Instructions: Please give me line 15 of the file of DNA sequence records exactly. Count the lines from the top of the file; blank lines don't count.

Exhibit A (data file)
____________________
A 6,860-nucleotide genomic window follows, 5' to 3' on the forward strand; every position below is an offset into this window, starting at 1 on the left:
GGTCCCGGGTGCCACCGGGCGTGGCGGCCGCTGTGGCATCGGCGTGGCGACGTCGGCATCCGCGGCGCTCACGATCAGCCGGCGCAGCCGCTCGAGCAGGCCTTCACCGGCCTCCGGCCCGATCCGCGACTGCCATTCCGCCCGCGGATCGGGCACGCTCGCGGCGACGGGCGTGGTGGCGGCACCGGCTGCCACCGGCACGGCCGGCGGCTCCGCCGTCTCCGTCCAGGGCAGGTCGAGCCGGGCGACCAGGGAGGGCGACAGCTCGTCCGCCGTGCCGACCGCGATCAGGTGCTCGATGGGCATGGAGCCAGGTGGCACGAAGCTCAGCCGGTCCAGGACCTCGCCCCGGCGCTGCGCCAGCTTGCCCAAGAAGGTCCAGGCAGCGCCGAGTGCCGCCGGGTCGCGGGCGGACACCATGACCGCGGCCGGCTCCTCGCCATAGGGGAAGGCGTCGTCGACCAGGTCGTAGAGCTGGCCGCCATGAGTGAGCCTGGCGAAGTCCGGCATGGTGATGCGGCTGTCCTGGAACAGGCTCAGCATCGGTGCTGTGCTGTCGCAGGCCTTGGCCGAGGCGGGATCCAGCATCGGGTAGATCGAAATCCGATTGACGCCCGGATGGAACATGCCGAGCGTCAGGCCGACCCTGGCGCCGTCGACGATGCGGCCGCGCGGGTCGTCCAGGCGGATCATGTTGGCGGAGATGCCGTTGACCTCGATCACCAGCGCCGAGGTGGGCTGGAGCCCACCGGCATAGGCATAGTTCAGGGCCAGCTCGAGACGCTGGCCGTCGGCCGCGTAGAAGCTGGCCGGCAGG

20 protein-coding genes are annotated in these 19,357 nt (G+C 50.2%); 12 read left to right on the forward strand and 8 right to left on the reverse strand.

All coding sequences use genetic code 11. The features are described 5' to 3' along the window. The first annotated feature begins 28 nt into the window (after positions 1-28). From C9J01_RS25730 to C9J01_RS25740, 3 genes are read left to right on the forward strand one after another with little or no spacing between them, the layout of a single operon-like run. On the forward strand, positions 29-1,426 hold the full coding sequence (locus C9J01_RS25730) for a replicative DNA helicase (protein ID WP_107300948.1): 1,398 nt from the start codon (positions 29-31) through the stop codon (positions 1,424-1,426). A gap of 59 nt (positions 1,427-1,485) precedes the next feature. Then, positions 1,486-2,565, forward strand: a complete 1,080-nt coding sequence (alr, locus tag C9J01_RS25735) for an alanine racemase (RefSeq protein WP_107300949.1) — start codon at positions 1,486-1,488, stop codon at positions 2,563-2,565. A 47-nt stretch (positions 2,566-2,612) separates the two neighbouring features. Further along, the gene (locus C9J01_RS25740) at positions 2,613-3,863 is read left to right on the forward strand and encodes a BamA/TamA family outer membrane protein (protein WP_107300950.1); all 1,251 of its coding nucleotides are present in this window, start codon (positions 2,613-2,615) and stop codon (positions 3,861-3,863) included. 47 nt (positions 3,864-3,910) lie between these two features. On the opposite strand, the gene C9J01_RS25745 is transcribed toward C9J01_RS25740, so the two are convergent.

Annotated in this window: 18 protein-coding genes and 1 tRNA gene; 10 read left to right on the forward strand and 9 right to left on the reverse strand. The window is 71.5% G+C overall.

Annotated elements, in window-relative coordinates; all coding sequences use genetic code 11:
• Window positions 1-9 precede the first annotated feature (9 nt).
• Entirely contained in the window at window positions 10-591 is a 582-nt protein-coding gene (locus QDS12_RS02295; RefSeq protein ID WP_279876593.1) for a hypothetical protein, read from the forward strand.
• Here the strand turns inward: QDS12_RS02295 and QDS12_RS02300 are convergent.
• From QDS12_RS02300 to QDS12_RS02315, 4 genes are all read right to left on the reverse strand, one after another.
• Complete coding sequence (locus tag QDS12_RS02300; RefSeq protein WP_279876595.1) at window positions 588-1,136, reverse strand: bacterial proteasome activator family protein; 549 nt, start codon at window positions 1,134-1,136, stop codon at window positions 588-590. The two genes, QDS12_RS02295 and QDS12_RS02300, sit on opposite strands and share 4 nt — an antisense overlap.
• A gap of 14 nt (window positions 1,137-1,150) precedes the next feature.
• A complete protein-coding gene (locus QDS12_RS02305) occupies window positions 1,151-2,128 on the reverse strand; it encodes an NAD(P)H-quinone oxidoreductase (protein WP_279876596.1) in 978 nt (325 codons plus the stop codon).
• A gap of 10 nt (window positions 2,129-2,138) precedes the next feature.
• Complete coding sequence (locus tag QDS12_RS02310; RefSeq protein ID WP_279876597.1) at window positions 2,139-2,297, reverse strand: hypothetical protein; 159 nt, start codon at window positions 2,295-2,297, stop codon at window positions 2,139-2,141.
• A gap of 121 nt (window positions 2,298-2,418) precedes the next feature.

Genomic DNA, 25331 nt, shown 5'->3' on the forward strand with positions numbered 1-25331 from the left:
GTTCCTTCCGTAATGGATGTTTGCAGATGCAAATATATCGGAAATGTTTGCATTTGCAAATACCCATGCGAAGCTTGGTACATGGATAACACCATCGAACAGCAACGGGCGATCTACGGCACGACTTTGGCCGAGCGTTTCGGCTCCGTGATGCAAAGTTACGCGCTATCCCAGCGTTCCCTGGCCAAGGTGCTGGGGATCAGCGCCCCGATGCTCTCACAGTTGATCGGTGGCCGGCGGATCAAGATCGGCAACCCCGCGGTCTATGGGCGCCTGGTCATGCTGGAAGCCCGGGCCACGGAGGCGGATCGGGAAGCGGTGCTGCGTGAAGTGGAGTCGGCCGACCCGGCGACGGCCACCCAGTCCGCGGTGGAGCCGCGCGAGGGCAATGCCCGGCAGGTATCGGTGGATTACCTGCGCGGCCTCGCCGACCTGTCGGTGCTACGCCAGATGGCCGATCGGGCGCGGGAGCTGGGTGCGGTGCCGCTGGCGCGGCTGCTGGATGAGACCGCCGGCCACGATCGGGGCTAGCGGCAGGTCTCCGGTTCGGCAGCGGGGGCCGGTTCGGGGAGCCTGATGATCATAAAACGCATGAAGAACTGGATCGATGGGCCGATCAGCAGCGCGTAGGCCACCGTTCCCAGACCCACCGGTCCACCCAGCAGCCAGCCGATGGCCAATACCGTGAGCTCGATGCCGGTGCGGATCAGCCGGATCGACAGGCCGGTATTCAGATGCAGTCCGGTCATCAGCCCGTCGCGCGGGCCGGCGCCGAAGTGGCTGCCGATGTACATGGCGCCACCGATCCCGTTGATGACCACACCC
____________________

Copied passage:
• Complete coding sequence (locus tag QDS12_RS02310; RefSeq protein ID WP_279876597.1) at window positions 2,139-2,297, reverse strand: hypothetical protein; 159 nt, start codon at window positions 2,295-2,297, stop codon at window positions 2,139-2,141.